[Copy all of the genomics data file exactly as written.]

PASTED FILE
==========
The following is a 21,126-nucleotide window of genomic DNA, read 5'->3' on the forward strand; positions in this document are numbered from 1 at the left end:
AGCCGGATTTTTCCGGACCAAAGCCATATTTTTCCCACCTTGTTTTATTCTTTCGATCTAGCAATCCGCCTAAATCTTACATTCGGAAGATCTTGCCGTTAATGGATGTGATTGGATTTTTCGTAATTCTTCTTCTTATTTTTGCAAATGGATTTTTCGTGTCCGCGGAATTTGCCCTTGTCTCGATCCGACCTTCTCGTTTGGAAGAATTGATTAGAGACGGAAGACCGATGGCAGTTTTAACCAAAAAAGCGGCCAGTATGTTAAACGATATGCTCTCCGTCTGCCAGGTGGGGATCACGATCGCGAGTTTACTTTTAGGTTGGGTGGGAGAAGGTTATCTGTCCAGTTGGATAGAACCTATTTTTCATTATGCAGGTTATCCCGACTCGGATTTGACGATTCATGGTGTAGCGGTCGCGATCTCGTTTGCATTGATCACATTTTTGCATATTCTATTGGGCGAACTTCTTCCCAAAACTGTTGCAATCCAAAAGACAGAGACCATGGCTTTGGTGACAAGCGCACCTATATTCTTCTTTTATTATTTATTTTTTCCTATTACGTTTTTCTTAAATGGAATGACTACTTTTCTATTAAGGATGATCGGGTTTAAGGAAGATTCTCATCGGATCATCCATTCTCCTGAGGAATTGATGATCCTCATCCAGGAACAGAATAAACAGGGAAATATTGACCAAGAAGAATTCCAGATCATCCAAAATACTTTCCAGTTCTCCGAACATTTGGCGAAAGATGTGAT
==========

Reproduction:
The following is a 21,126-nucleotide window of genomic DNA, read 5'->3' on the forward strand; positions in this document are numbered from 1 at the left end:
AGCCGGATTTTTCCGGACCAAAGCCATATTTTTCCCACCTTGTTTTATTCTTTCGATCTAGCAATCCGCCTAAATCTTACATTCGGAAGATCTTGCCGTTAATGGATGTGATTGGATTTTTCGTAATTCTTCTTCTTATTTTTGCAAATGGATTTTTCGTGTCCGCGGAATTTGCCCTTGTCTCGATCCGACCTTCTCGTTTGGAAGAATTGATTAGAGACGGAAGACCGATGGCAGTTTTAACCAAAAAAGCGGCCAGTATGTTAAACGATATGCTCTCCGTCTGCCAGGTGGGGATCACGATCGCGAGTTTACTTTTAGGTTGGGTGGGAGAAGGTTATCTGTCCAGTTGGATAGAACCTATTTTTCATTATGCAGGTTATCCCGACTCGGATTTGACGATTCATGGTGTAGCGGTCGCGATCTCGTTTGCATTGATCACATTTTTGCATATTCTATTGGGCGAACTTCTTCCCAAAACTGTTGCAATCCAAAAGACAGAGACCATGGCTTTGGTGACAAGCGCACCTATATTCTTCTTTTATTATTTATTTTTTCCTATTACGTTTTTCTTAAATGGAATGACTACTTTTCTATTAAGGATGATCGGGTTTAAGGAAGATTCTCATCGGATCATCCATTCTCCTGAGGAATTGATGATCCTCATCCAGGAACAGAATAAACAGGGAAATATTGACCAAGAAGAATTCCAGATCATCCAAAATACTTTCCAGTTCTCCGAACATTTGGCGAAAGATGTGAT